The art of milk tea literacy

A guide to bobanatomy, so your milk tea orders can be informed and elegant.


Samson Tu

(Samson Tu for WSN)

Linsey Liao, Staff Writer

If you’ve ever walked into a boba or bubble tea cafe and felt completely bewildered by the overflowing menu plastered on the wall, you’re not alone. As students living in a city that has a boba shop on nearly every corner, many of us have grown to love the tea-based, tapioca-rich beverage.

But not all of us know how to approach the vast drink menus. If you’re feeling overwhelmed by the decision-making process of ordering boba, then this breakdown of bobanatomy is for you.

The origins of boba are debated, but there is a prevalent version of the tale. In Taiwan during the late ‘80s, someone thought to combine three popular desserts — shaved ice, milk tea and tapioca. This became the default recipe for boba, and from this recipe stemmed hundreds of variations of the drink. Boiled down, a cup of boba is a mixture of a tea base with a milk, made complete with toppings. Even if one of the three elements is missing, the drink is still widely referred to as boba or milk tea.

In accordance with this basic formula, the tea base is the first characteristic of milk tea. The most commonly used base is black tea, which is intense with a malty taste. Black milk tea is rich and caffeinated, serving as a fool-proof base for the beverage. My personal favorite is the green tea base that infuses a more floral, fresh taste to the milk — less heavy than black tea, its mellow and grassy counterpart. Other popular variations include earl grey, which is pleasantly bitter, and oolong, which has a woody flavor. 

The next characteristic of a cup of boba is the milk. There are several different variations, including milk powder, fresh milk, yakult or even a non-dairy counterpart. Milk powder is mainly used in milk tea; since milk is hard to preserve, most boba drinks are made from powdered milk, giving them their signature creamy taste. Fresh milk is more refreshing in taste and is rarer within products. 

Some boba drinks don’t include any forms of dairy and are usually fruity or more tart in taste. Gong Cha’s Passion Fruit Yogurt Slushie, for example, is a delightful blend of milky and fruity flavor, made complete by the addition of yakult — a Japanese probiotic milk beverage. The alternative’s sweet and slightly sour taste perfectly pairs with fruity drinks. Non-dairy counterparts, like oat and almond milk, make the sweet drink enjoyable for those with lactose intolerances; Lazy Sundaes makes those substitutions for free.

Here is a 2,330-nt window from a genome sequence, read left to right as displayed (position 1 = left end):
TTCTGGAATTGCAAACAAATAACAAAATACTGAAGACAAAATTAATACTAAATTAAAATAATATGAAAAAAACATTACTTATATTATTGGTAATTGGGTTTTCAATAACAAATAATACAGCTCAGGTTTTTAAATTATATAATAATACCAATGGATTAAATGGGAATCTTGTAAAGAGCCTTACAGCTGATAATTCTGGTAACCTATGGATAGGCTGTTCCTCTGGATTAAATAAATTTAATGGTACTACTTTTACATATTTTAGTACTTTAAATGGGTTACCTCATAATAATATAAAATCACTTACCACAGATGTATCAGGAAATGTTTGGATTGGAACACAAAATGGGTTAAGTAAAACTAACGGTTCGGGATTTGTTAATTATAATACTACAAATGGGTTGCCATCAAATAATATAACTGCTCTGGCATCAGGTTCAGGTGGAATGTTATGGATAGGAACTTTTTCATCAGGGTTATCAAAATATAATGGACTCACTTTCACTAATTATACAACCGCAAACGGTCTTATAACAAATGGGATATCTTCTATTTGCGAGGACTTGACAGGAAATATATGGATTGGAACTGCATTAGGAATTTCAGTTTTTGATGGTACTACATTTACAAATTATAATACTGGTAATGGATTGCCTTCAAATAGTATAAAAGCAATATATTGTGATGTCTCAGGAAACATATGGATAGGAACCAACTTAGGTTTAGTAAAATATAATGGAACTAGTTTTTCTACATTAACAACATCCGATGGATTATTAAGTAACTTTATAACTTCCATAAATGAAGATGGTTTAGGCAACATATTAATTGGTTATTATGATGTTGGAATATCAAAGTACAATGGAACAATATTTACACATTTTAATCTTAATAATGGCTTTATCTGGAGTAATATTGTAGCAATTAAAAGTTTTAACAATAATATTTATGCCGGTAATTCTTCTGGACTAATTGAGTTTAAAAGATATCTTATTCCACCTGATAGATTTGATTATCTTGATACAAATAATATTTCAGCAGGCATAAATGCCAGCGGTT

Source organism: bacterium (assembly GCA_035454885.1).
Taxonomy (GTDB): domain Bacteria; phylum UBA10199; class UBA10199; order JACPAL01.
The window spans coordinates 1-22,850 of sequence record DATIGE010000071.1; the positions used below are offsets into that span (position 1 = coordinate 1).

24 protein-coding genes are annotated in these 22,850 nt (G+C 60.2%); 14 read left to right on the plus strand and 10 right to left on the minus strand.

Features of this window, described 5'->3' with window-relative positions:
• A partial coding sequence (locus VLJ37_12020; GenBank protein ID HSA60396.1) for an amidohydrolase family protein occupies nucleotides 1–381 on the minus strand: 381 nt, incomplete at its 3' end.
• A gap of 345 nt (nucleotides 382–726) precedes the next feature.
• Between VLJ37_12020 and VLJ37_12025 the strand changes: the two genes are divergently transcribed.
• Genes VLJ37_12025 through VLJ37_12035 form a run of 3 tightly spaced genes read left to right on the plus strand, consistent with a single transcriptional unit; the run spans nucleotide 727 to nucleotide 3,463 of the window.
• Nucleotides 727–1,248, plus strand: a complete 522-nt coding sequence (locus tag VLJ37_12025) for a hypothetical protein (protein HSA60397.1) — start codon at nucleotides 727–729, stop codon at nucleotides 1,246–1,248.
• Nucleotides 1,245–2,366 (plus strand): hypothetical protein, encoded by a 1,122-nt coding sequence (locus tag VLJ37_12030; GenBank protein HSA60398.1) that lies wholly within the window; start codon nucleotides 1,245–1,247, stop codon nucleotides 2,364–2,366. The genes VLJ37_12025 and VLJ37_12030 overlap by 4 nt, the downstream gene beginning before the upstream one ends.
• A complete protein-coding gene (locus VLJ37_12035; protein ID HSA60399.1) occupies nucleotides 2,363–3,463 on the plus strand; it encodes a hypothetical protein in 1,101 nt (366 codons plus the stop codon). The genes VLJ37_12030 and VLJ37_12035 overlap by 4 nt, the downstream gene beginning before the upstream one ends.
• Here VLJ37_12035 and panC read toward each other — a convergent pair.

The final defining trait is toppings. The term “boba” itself stems from the Chinese name for tapioca pearls, 波霸(bō bà). Apart from tapioca, however, there is a wide assortment of toppings that serve to complement different drink types. Something more milky and rich, like pudding, pairs better with dairy drinks, while something lighter would go well with fruit or tea-only drinks. Herbal and grass jellies are popular refreshing toppings, having slightly bitter tastes which mediate the tea’s sweetness. Coffee and tea jellies’ mild flavors correspond to the two drinks’ respective tastes. 

There are also other miscellaneous add-ons and drink varieties. Try milk foam if you wish for a slightly salty cheese cream-based topping to complement the flavor of the tea, or brown sugar drinks if you’re craving something sweeter. If you want a caffeine-free drink, simply choose a product that doesn’t have a tea base. If you need a shortcut, choose a popular formula with your favorite tea-base, milk and toppings. If you want to go avant-garde, customize your own drink from head to toe. Or, do something in between — choose a pre-decided drink formula, and swap whatever you don’t like for something else. 

The boba playing field is large, and the possibilities are endless. But, the most important thing to remember is to not be afraid to hesitate for a moment in front of that overwhelming menu. Decipher it. Look for pairings. Ask questions. With these things in mind, your new favorite drink is just around the corner.

Contact Linsey Liao at [email protected].